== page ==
The defendant is an Illinois corporation, with its offices in Chicago, and was engaged in the business of transporting property by motor vehicles for hire in the city of Chicago. It operates as a contract carrier of commodities by motor vehicle from points and places within the State of Illinois, to points and places in the States of Indiana and Wisconsin. It further carries property within the city of Chicago from point to point under contract with various firms and other interstate and intrastate carriers entering *288 the city. It holds itself out to serve the public and connecting carriers and forwarding companies generally up to the limit of its capacity, either (a) by leasing trucks with drivers to shippers by the hour, day, week or year or other period, (b) by making contracts with shippers to perform all trucking for a fixed period, (c) by giving occasional service or handling single shipments in local cartage for any shipper at a rate per hundred pounds, per ton, per piece, or other unit, (d) by distributing pooling cars, and (e) by rendering collection and delivery service, station or substation service, for rail, water and highway motor carriers and forwarding companies, either under contract or on some other basis. It was further stipulated that the motor vehicles operated by the defendant company in the course of a day's business would transport property from points within the city of Chicago to other points within the city of Chicago, from points within the city of Chicago to other points within the State of Illinois outside the city and from points in Chicago to other States surrounding Illinois and return. The defendant did not comply with the provisions of the carters ordinance, arguing that the ordinance was void and of no legal effect because it is in conflict with the constitution of the United States; it is in conflict with the constitution of Illinois; it is in conflict with section 23-51 of the Revised Cities and Villages Act; and it is in conflict with the Illinois Truck Act of 1939, as amended.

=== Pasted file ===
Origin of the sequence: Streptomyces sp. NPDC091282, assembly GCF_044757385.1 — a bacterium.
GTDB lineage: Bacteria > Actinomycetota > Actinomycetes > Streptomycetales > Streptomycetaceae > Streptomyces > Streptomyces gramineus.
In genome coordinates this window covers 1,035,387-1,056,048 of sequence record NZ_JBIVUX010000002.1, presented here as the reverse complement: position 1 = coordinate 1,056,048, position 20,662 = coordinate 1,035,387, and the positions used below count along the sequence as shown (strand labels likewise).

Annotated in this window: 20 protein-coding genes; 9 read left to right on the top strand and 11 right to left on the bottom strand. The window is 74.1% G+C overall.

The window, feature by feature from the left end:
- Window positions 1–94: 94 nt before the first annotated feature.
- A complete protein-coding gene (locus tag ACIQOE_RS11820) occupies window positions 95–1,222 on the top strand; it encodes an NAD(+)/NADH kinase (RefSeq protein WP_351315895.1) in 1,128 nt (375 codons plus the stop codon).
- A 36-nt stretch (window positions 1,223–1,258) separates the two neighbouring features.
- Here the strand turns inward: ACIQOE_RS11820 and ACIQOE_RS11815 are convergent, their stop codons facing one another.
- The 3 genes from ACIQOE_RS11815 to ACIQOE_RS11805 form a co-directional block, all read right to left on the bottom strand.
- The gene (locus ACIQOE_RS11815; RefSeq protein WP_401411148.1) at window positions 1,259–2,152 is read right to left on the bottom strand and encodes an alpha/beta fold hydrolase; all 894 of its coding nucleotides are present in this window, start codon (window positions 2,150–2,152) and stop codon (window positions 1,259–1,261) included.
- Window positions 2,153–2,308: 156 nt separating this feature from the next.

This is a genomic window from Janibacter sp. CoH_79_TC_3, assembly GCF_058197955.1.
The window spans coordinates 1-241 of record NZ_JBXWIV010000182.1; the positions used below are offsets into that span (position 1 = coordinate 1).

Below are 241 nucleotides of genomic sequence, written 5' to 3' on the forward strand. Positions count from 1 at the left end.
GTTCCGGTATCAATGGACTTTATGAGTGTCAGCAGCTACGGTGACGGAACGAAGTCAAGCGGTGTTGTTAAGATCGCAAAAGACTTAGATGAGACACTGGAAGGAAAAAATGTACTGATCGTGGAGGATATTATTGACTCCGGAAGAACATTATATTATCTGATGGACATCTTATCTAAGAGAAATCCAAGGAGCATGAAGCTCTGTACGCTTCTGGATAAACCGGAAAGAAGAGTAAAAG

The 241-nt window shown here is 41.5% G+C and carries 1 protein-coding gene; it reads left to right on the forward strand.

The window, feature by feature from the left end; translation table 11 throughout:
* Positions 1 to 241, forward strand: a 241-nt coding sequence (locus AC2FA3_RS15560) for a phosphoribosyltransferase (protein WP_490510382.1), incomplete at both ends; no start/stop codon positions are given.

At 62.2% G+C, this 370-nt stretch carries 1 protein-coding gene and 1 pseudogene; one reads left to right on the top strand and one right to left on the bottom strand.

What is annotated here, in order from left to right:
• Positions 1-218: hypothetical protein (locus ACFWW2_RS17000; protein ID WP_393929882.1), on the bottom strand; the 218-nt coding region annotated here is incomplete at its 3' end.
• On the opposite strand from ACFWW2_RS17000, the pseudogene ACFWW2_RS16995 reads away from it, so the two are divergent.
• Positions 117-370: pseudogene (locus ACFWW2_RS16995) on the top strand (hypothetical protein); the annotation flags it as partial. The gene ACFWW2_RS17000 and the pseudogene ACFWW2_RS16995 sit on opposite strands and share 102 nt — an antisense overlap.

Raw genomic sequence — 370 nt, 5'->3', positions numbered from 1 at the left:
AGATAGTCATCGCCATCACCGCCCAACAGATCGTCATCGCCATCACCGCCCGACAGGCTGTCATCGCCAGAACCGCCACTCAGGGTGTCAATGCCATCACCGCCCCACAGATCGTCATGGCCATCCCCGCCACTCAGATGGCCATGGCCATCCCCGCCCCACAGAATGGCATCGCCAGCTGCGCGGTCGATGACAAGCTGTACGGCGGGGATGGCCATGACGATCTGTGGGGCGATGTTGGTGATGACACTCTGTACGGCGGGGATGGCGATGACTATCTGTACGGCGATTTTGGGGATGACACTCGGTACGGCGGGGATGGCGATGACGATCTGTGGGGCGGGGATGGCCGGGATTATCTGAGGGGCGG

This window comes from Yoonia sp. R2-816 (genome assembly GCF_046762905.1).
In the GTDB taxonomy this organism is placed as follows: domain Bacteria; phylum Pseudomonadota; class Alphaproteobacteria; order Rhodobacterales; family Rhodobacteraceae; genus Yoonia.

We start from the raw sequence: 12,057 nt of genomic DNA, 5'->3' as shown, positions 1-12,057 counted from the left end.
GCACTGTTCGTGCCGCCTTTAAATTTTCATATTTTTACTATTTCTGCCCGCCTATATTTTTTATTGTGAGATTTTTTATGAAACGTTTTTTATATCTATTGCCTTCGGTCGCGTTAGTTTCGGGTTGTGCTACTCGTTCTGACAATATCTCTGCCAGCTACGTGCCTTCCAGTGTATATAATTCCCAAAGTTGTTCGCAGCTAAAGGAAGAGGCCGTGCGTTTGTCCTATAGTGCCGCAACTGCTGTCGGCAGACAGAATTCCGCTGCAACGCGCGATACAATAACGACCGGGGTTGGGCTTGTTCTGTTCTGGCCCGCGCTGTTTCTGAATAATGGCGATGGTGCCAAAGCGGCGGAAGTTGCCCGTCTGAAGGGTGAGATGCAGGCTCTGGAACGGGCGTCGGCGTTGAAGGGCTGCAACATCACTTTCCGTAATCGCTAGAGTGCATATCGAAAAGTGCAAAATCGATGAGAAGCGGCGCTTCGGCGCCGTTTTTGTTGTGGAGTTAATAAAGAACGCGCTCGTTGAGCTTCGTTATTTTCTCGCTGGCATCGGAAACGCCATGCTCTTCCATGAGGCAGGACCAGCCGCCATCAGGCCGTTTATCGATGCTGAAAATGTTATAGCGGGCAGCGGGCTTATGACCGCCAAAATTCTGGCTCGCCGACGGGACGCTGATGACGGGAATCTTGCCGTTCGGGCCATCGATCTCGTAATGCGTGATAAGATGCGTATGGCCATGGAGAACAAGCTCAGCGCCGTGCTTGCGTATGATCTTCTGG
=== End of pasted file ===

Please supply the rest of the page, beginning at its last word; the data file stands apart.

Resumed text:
The finding of the trial court for the defendant is apparently based on the ground that the application of the ordinance to the defendant carrier's business would create a burden upon interstate commerce and that, therefore, the defendant is exempt from the provisions of the carters ordinance of the city of Chicago.
The argument of the city of Chicago, the appellant here, is to the effect that by the terms of the ordinance, the license fee is restricted to carters doing business "within the city" *289 and that the natural meaning of those words restricts the ordinance to intracity business and it cannot apply to interstate commerce. In support of this construction, appellant cites Pacific Express Company v. Seibert, 142 U.S. 339, and related cases. It further argues that the mere fact that the defendant company is engaged in interstate commerce, as well as intrastate and intracity, does not prevent the city of Chicago from imposing an occupation tax upon the defendant with respect to the purely intracity operations in which the defendant is admittedly engaged. To support this view, they cite cases such as Osborne v. Florida, 164 U.S. 650, Pullman Co. v. Adams, 189 U.S. 420, and like cases.